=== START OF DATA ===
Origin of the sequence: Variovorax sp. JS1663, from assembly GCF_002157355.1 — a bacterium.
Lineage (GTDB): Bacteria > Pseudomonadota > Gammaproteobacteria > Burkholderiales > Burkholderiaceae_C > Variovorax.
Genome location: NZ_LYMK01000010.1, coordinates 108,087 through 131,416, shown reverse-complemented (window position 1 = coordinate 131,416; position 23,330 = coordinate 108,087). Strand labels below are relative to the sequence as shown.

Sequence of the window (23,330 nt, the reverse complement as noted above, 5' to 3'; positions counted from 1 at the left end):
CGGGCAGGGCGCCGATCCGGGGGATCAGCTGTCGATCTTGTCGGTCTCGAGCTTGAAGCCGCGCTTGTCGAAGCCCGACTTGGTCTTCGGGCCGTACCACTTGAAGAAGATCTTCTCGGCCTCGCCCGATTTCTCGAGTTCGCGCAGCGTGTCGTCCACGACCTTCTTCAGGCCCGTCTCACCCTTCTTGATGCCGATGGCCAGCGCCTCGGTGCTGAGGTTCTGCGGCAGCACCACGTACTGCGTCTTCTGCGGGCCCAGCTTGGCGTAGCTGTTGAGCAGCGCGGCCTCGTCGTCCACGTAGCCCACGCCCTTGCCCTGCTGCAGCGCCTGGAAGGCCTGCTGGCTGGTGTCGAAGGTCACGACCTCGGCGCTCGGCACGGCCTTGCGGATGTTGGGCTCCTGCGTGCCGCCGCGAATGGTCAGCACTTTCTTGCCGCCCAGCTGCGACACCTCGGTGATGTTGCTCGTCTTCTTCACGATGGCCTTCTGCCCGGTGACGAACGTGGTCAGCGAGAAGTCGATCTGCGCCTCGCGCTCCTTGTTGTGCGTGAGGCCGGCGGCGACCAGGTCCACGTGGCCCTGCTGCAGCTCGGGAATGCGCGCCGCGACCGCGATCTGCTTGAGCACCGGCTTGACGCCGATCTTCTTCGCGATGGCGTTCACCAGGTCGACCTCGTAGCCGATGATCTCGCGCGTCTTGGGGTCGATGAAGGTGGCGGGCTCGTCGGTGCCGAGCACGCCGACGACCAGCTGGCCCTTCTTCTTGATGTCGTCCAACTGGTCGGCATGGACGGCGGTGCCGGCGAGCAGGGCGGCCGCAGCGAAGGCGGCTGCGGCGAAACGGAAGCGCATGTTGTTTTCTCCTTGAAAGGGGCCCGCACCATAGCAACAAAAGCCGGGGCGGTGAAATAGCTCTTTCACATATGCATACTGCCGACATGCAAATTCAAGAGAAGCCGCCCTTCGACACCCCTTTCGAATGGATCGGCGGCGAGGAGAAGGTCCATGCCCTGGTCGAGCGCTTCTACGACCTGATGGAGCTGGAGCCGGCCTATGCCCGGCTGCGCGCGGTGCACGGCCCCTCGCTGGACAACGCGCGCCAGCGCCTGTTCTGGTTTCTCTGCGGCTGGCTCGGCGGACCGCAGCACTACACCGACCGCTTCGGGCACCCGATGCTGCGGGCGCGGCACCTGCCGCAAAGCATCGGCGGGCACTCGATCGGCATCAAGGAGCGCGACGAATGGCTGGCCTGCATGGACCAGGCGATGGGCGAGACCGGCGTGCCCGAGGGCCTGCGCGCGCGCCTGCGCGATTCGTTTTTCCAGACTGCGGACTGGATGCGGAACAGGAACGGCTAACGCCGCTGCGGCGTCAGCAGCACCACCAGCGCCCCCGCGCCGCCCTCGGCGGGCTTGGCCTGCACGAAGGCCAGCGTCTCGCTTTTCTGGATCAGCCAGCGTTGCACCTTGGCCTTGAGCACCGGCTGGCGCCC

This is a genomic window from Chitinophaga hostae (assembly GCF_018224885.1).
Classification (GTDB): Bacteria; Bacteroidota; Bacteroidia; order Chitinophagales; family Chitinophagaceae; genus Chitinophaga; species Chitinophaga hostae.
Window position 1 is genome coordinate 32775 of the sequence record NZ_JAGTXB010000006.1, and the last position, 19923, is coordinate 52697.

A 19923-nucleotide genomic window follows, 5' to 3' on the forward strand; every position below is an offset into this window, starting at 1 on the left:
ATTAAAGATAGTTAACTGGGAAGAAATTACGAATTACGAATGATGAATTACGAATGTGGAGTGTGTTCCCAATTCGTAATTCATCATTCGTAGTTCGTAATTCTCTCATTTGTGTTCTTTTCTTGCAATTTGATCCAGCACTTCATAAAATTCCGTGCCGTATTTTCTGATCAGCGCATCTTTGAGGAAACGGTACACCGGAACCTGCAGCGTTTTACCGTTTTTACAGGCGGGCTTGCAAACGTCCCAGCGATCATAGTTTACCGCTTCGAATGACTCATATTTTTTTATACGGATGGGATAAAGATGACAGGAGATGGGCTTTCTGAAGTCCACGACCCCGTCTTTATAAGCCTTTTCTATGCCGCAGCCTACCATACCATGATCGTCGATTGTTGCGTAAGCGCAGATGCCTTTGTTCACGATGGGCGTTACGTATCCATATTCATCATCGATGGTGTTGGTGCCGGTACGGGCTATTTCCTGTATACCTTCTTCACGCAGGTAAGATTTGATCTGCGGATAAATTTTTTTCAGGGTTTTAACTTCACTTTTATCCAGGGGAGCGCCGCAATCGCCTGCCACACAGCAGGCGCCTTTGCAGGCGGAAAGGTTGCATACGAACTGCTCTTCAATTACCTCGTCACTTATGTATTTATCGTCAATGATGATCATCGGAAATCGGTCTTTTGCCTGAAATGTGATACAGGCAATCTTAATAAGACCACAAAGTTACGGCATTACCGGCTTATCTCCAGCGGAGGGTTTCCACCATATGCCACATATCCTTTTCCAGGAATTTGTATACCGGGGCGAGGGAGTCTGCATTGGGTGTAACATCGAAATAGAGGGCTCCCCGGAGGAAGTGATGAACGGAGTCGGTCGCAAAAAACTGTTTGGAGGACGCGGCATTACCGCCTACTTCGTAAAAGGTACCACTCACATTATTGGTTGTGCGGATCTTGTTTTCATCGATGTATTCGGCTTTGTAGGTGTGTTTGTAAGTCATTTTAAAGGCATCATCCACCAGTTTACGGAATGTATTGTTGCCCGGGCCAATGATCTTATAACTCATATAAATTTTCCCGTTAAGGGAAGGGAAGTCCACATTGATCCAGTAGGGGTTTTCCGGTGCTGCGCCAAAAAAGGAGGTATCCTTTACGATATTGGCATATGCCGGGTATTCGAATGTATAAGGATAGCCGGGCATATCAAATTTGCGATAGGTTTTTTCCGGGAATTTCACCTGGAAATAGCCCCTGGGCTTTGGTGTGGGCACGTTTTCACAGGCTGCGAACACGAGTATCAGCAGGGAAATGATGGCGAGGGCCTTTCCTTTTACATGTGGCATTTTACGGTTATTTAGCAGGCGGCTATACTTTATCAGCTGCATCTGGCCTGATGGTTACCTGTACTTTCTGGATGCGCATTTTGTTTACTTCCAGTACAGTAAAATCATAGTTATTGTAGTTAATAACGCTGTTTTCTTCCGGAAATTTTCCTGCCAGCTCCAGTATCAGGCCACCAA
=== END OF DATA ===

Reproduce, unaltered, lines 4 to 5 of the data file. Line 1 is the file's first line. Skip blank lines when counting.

Sequence of the window (23,330 nt, the reverse complement as noted above, 5' to 3'; positions counted from 1 at the left end):
CGGGCAGGGCGCCGATCCGGGGGATCAGCTGTCGATCTTGTCGGTCTCGAGCTTGAAGCCGCGCTTGTCGAAGCCCGACTTGGTCTTCGGGCCGTACCACTTGAAGAAGATCTTCTCGGCCTCGCCCGATTTCTCGAGTTCGCGCAGCGTGTCGTCCACGACCTTCTTCAGGCCCGTCTCACCCTTCTTGATGCCGATGGCCAGCGCCTCGGTGCTGAGGTTCTGCGGCAGCACCACGTACTGCGTCTTCTGCGGGCCCAGCTTGGCGTAGCTGTTGAGCAGCGCGGCCTCGTCGTCCACGTAGCCCACGCCCTTGCCCTGCTGCAGCGCCTGGAAGGCCTGCTGGCTGGTGTCGAAGGTCACGACCTCGGCGCTCGGCACGGCCTTGCGGATGTTGGGCTCCTGCGTGCCGCCGCGAATGGTCAGCACTTTCTTGCCGCCCAGCTGCGACACCTCGGTGATGTTGCTCGTCTTCTTCACGATGGCCTTCTGCCCGGTGACGAACGTGGTCAGCGAGAAGTCGATCTGCGCCTCGCGCTCCTTGTTGTGCGTGAGGCCGGCGGCGACCAGGTCCACGTGGCCCTGCTGCAGCTCGGGAATGCGCGCCGCGACCGCGATCTGCTTGAGCACCGGCTTGACGCCGATCTTCTTCGCGATGGCGTTCACCAGGTCGACCTCGTAGCCGATGATCTCGCGCGTCTTGGGGTCGATGAAGGTGGCGGGCTCGTCGGTGCCGAGCACGCCGACGACCAGCTGGCCCTTCTTCTTGATGTCGTCCAACTGGTCGGCATGGACGGCGGTGCCGGCGAGCAGGGCGGCCGCAGCGAAGGCGGCTGCGGCGAAACGGAAGCGCATGTTGTTTTCTCCTTGAAAGGGGCCCGCACCATAGCAACAAAAGCCGGGGCGGTGAAATAGCTCTTTCACATATGCATACTGCCGACATGCAAATTCAAGAGAAGCCGCCCTTCGACACCCCTTTCGAATGGATCGGCGGCGAGGAGAAGGTCCATGCCCTGGTCGAGCGCTTCTACGACCTGATGGAGCTGGAGCCGGCCTATGCCCGGCTGCGCGCGGTGCACGGCCCCTCGCTGGACAACGCGCGCCAGCGCCTGTTCTGGTTTCTCTGCGGCTGGCTCGGCGGACCGCAGCACTACACCGACCGCTTCGGGCACCCGATGCTGCGGGCGCGGCACCTGCCGCAAAGCATCGGCGGGCACTCGATCGGCATCAAGGAGCGCGACGAATGGCTGGCCTGCATGGACCAGGCGATGGGCGAGACCGGCGTGCCCGAGGGCCTGCGCGCGCGCCTGCGCGATTCGTTTTTCCAGACTGCGGACTGGATGCGGAACAGGAACGGCTAACGCCGCTGCGGCGTCAGCAGCACCACCAGCGCCCCCGCGCCGCCCTCGGCGGGCTTGGCCTGCACGAAGGCCAGCGTCTCGCTTTTCTGGATCAGCCAGCGTTGCACCTTGGCCTTGAGCACCGGCTGGCGCCC